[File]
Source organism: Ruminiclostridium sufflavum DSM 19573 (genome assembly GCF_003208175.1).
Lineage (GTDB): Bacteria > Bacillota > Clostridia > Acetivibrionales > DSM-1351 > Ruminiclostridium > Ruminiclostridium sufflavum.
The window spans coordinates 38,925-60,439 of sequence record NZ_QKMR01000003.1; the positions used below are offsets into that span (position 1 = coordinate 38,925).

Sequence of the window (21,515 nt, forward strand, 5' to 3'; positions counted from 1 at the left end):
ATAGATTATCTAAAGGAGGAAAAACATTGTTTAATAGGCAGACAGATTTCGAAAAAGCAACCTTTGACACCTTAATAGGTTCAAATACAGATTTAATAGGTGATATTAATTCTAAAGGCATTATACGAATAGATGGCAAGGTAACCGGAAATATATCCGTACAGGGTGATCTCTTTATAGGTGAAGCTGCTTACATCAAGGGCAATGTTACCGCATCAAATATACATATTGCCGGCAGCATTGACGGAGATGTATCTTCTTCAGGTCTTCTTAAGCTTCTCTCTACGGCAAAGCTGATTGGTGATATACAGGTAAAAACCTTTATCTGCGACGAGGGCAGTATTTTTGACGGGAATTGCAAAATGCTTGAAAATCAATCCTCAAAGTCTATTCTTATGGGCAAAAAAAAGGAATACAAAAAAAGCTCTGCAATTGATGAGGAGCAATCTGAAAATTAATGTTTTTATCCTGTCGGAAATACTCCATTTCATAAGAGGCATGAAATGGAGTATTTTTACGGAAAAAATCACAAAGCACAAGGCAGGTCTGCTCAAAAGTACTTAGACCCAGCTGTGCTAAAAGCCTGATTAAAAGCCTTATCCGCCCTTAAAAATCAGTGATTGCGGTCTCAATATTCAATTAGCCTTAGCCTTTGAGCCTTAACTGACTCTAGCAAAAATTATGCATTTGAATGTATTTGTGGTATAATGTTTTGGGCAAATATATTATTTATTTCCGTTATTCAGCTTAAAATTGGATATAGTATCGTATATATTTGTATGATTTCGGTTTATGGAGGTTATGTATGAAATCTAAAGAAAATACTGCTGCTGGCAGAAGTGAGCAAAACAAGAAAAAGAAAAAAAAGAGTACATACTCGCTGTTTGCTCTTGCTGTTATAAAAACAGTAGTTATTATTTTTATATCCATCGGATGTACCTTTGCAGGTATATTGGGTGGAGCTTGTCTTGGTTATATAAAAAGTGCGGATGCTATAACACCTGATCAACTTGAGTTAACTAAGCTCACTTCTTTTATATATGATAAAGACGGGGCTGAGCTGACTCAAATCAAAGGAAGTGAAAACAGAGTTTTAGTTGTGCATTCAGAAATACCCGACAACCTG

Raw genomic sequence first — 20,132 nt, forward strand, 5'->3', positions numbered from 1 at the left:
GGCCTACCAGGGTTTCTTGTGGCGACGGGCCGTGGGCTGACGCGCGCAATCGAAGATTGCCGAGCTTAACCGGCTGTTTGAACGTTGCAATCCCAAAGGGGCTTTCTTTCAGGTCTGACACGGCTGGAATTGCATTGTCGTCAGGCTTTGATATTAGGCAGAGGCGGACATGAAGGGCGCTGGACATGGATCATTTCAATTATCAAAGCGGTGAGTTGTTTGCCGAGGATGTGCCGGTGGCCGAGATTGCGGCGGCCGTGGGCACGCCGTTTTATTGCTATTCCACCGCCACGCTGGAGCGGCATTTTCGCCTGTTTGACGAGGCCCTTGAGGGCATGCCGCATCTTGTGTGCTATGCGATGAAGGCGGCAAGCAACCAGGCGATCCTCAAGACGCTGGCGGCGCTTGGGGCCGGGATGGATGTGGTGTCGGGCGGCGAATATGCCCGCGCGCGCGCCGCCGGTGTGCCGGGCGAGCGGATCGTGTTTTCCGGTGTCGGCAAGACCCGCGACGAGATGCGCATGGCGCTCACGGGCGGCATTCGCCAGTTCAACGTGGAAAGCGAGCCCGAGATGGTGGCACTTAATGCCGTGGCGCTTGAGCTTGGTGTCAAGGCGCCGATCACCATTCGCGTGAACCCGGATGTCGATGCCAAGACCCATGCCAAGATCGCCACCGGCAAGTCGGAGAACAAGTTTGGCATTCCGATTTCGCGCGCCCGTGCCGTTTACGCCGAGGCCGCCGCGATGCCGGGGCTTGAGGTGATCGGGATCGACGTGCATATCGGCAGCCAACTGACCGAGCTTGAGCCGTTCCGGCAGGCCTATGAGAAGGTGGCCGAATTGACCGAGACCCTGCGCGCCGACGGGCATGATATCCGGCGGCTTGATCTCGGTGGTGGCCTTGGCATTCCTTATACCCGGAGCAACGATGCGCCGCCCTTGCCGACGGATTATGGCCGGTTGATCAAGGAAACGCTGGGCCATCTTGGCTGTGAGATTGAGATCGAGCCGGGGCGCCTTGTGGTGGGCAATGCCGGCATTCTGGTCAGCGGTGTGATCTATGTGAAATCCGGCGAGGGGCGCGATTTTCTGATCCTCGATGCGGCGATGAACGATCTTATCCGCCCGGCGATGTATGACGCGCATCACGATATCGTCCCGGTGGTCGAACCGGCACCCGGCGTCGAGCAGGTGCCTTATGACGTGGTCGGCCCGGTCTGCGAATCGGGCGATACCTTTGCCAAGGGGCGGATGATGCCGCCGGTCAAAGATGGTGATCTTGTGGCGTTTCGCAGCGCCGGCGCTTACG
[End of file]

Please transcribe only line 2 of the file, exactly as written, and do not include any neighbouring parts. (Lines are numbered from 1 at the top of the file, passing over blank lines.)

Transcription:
Lineage (GTDB): Bacteria > Bacillota > Clostridia > Acetivibrionales > DSM-1351 > Ruminiclostridium > Ruminiclostridium sufflavum.